hamilton nurse helps treat hundreds
'some of the best people in world'
the air was fetid.
the heat was oppressive.
the hours were grueling.
but after treating hundreds of patients in the aftermath of hurricane katrina in biloxi, miss., trauma nurse mark bowden of hamilton can't fight the urge to go back.
"i just did 12 12-hour shifts in 90-some degree heat, with no days off, no shower for a week and a half, breathing in the worst aroma you can imagine. but i met some of the best people in the world," he said. "these were people who had lost just about everything but were willing to share whatever they still had. i feel kind of guilty sitting here on my front porch, sipping a diet pepsi, when i could be down there helping people."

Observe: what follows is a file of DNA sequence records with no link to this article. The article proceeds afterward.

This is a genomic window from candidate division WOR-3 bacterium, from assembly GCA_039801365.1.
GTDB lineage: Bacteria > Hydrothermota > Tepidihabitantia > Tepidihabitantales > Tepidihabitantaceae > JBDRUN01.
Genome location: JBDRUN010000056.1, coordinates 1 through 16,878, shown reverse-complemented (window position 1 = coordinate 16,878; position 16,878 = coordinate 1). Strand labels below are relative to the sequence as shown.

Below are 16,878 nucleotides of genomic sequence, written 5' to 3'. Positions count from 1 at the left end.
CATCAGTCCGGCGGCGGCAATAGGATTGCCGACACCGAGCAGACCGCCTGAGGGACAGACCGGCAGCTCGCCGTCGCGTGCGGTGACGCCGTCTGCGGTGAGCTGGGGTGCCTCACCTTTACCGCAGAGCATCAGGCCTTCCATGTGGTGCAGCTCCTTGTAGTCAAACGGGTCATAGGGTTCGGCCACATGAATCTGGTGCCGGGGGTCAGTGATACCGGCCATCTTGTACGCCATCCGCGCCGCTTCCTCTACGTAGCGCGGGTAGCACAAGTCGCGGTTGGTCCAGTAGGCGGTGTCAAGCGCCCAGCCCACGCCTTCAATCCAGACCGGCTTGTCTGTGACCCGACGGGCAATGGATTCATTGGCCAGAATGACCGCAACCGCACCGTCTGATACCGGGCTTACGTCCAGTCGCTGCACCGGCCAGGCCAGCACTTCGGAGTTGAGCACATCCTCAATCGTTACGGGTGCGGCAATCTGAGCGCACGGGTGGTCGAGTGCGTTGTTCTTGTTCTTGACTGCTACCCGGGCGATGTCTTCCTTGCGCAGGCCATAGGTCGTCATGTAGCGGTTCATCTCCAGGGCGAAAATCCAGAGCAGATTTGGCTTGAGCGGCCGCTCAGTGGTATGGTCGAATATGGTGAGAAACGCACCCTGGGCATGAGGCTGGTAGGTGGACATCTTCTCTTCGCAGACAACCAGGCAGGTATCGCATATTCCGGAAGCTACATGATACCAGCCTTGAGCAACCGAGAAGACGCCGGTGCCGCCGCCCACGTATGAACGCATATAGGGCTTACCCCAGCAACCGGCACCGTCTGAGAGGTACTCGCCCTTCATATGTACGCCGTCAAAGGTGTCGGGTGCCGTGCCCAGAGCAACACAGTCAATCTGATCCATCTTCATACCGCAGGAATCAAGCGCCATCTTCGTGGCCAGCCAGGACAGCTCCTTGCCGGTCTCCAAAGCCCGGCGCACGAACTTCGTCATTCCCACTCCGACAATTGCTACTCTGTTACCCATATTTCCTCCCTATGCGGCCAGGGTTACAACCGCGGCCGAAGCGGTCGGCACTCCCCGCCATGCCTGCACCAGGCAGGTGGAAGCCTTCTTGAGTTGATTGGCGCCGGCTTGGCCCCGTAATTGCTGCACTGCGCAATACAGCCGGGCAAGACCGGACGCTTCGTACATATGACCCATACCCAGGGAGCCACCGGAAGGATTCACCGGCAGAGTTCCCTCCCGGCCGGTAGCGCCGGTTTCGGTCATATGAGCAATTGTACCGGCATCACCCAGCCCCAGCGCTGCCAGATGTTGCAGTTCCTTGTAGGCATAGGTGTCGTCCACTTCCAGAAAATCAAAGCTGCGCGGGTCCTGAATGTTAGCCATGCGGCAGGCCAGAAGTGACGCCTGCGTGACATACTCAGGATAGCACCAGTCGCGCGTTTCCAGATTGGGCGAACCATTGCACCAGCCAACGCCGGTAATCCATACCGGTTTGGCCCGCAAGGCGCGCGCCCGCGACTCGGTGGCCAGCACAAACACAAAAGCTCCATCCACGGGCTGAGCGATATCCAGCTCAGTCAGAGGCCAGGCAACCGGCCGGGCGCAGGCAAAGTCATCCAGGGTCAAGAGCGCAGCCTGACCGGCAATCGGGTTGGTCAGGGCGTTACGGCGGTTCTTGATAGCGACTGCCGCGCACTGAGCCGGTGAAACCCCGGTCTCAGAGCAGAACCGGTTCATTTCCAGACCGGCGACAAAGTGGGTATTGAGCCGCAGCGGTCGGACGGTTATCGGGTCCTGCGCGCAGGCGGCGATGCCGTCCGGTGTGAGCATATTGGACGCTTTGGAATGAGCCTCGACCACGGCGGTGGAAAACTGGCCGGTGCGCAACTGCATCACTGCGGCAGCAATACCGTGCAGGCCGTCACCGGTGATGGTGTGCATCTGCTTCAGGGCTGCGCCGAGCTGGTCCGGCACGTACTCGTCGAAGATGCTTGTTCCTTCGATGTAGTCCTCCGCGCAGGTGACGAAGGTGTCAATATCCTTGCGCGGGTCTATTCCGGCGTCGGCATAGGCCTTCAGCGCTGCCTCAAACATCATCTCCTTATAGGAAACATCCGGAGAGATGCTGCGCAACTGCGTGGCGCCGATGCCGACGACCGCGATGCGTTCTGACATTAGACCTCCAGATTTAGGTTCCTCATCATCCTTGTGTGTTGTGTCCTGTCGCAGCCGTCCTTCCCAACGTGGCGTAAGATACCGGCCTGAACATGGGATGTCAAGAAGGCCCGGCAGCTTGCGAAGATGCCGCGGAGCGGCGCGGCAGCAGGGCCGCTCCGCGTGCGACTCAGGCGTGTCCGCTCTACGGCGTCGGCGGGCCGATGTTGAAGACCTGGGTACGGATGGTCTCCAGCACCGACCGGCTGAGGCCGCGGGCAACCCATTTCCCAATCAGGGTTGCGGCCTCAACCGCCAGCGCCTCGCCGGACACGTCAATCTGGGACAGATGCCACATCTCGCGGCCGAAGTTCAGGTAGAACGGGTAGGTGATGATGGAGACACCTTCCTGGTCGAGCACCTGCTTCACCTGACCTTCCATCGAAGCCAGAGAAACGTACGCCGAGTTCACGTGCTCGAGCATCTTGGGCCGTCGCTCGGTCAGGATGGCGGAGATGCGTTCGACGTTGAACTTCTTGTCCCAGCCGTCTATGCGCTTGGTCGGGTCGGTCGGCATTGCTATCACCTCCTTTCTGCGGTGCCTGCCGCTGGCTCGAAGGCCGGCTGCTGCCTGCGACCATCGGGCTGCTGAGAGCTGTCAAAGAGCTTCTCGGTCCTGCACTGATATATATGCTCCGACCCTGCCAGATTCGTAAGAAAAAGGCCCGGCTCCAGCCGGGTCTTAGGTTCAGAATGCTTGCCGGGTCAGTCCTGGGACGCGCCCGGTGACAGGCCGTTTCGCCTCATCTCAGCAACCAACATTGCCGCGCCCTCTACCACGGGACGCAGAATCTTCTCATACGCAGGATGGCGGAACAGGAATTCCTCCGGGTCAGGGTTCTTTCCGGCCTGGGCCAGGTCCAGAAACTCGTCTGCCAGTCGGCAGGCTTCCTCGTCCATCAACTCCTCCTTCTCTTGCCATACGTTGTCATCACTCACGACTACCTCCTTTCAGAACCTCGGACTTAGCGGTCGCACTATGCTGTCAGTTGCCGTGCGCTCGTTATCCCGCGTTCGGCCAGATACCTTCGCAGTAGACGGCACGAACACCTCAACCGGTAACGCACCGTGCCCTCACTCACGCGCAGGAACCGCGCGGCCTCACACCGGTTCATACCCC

bowden, 44, who works at bethesda north hospital, is a member of the ohio disaster medical assistance team-5. that dayton, ohio-based group is part of a national network of medical professionals who volunteer to help federal agencies respond to disasters.
bowden and 44 other ohio team members flew to memphis, tenn. they then traveled in a 75-vehicle convoy with a federal escort for protection from criminals who were attacking some rescuers amid the post-hurricane chaos.
the team arrived aug. 30 in biloxi, a day after the hurricane and its 25-foot waves hit. the storm killed people and animals, wiped out biloxi's harbor docks and yachts and destroyed countless homes and cars.